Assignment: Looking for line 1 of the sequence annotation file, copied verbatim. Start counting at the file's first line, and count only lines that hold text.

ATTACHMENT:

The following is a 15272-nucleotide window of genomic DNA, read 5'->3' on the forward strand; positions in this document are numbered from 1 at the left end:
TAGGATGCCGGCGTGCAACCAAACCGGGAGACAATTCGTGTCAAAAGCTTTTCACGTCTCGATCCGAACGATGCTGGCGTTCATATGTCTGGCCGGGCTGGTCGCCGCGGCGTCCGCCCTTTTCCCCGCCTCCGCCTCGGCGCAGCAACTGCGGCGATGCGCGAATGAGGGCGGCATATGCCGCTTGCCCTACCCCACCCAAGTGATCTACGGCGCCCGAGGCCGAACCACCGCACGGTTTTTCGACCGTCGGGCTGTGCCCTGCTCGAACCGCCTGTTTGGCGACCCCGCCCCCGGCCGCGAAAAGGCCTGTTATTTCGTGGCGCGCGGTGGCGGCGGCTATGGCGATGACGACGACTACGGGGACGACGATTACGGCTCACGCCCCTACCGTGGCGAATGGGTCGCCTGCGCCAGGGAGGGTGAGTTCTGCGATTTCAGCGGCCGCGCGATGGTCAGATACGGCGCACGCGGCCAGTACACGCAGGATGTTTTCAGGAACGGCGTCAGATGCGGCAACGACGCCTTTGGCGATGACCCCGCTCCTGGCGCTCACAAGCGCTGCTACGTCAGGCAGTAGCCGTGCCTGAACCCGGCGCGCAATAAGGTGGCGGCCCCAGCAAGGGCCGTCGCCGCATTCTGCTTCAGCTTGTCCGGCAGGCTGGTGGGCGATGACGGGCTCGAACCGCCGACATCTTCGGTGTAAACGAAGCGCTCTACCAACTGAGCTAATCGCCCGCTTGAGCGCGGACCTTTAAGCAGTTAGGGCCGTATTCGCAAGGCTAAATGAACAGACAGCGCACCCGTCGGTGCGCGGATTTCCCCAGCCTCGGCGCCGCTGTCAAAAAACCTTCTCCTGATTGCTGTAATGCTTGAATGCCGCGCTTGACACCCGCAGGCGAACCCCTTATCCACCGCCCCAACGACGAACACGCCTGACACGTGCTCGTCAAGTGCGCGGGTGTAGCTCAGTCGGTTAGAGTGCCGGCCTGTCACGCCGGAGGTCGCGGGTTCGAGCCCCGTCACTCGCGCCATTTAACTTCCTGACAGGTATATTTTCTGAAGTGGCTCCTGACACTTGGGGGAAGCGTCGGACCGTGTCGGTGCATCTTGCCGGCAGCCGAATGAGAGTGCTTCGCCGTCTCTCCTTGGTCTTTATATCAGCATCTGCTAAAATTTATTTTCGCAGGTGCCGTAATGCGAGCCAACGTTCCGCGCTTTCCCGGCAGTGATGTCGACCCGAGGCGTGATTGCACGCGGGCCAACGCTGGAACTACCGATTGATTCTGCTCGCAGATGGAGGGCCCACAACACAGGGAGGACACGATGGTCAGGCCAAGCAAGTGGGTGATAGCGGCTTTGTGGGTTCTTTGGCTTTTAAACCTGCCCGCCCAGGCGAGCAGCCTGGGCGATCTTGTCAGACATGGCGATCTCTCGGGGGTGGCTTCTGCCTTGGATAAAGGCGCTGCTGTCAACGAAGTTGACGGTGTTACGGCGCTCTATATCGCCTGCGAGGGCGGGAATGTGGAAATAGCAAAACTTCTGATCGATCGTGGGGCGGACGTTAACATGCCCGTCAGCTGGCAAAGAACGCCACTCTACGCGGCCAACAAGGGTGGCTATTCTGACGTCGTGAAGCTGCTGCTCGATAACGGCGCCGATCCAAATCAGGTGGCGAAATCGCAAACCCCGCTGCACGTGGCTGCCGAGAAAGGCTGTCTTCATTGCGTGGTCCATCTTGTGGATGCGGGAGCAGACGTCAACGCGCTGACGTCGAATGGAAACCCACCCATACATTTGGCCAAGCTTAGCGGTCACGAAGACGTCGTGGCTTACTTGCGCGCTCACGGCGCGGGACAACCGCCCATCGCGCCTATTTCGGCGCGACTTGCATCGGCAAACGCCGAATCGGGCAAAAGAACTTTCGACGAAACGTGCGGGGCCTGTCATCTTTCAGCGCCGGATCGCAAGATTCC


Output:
The following is a 15272-nucleotide window of genomic DNA, read 5'->3' on the forward strand; positions in this document are numbered from 1 at the left end: